Each free trade agreement on its own represents an outstanding deal for APEC economies.
Collectively, they won’t just give a huge boost to the region’s export competitiveness; they will also have an extraordinary impact on the global economy in the years ahead.
As I said at the outset, we’re here to share our approaches on helping business benefit from FTAs.
For our part, Australia wants to help more businesses get export-ready. We also want more export-ready businesses to get started, and more exporting businesses to go further.
And we want to see the two-way investment benefits of the agreements flow.
We’ve seen that start to happen already in the form of two rounds of tariff cuts under the agreements with Korea and Japan.
So trade and the benefits from these agreements are already being realised.
And, in the case of Australia’s FTA with China, an important milestone was reached in June 2015. Our two countries are now working towards achieving entry into force of this agreement during this part of 2015.
We realise, of course, that the end goal isn’t limited to striking trade deals.
The goal is to use those deals as a means to opening doors towards more economic growth, new business opportunities and new jobs – in short, to create more prosperity for business and for APEC economies.
Once signed, an FTA’s real rewards flow to those who do the hard work – the businesses, the innovators, the hard workers across the global economy who will jump at the opportunities offered by these new market openings.
But to be truly open for business means we don’t just want to conclude great deals. We want to work with all of you to turn competitive advantages into export and investment successes, as well as new sources of growth.
Before concluding, let me briefly touch on what the Australian Government expects from our trade liberalisation agenda for SMEs in our country.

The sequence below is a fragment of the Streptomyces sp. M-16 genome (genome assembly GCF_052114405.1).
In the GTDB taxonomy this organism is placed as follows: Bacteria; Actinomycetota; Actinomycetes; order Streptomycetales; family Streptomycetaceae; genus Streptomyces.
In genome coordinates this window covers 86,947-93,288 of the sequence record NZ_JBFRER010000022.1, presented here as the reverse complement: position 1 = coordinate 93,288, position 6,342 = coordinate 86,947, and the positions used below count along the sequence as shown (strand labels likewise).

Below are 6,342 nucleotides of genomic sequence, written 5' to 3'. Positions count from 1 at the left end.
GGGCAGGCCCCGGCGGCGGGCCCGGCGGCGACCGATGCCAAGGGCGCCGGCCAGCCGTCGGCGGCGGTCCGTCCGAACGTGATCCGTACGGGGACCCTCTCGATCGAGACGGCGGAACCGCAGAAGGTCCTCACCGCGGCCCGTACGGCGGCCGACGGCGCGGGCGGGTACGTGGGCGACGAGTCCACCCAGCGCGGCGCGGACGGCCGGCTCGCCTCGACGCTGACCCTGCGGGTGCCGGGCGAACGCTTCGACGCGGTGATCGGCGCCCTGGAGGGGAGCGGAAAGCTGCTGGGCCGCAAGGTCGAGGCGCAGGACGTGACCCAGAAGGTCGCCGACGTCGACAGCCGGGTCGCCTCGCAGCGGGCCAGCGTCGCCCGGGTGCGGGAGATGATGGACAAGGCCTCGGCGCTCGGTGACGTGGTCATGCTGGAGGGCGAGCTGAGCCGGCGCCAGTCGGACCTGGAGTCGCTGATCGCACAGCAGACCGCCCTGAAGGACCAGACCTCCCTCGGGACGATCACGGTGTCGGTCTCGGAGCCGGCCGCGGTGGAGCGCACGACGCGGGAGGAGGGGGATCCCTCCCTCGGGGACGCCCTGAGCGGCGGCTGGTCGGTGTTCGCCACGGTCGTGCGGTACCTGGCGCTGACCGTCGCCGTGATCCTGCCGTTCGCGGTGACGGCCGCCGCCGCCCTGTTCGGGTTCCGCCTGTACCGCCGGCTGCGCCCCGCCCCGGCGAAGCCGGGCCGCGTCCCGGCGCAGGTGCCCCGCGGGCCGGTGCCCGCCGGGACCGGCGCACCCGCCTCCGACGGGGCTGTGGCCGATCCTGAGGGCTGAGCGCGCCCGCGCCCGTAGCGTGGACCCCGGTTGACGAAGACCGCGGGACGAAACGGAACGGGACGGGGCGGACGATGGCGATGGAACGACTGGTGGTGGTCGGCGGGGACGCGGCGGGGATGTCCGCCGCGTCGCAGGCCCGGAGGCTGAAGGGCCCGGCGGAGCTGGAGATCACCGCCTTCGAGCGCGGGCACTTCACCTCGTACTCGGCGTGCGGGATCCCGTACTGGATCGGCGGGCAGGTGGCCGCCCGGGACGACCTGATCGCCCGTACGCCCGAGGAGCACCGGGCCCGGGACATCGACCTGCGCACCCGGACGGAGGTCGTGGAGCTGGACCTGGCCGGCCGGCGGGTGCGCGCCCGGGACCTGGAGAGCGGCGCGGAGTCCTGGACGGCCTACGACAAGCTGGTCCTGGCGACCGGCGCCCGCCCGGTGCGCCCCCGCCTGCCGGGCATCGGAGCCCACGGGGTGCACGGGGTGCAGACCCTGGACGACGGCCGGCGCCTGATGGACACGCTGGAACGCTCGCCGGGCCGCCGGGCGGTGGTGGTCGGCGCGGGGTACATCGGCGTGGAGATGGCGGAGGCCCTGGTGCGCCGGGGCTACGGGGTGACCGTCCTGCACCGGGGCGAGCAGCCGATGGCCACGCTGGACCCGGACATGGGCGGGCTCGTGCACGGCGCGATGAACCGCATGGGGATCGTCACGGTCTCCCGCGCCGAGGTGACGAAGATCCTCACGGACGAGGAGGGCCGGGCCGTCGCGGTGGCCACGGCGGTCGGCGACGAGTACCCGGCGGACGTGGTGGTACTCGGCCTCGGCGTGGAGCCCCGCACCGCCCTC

Flowing on from our FTAs with China, Japan, Korea, which are already lowering barriers to trade and opening new markets for Australian goods and services, we expect to see business expansion and economies of scale that may not have been achievable through the domestic market alone.
So with 90 per cent of Australia’s exporters representing SMEs, there is significant additional potential for SMEs to engage more actively in world markets.
We firmly believe that APEC SMEs are just as well-placed to take advantage of these benefits given their adaptability and flexibility, as well as their ability to quickly enter and exit the market in response to price and demand conditions.
But APEC SMEs don’t need to be active exporters to benefit from free trade agreements, because the increased activity generated by FTAs will provide additional opportunities.
Just for starters, the lower tariffs on imports will provide new opportunities for more competitive pricing, a wider range of choices around business inputs, and result in a better chance for APEC businesses to compete in domestic and international markets.
Increased investment in the APEC region arising from FTAs can also provide opportunities for competitive local SMEs to connect with global value chains, which, in turn, will help them benefit from the international investors’ networks. On top of that, they’ll experience what it’s like to operate in their home markets and broader global networks.
Delegation leaders, in conclusion, let me say that I am certain SMEs in our region are well placed to maximise all of these gains and more. It is up to us to help make that happen.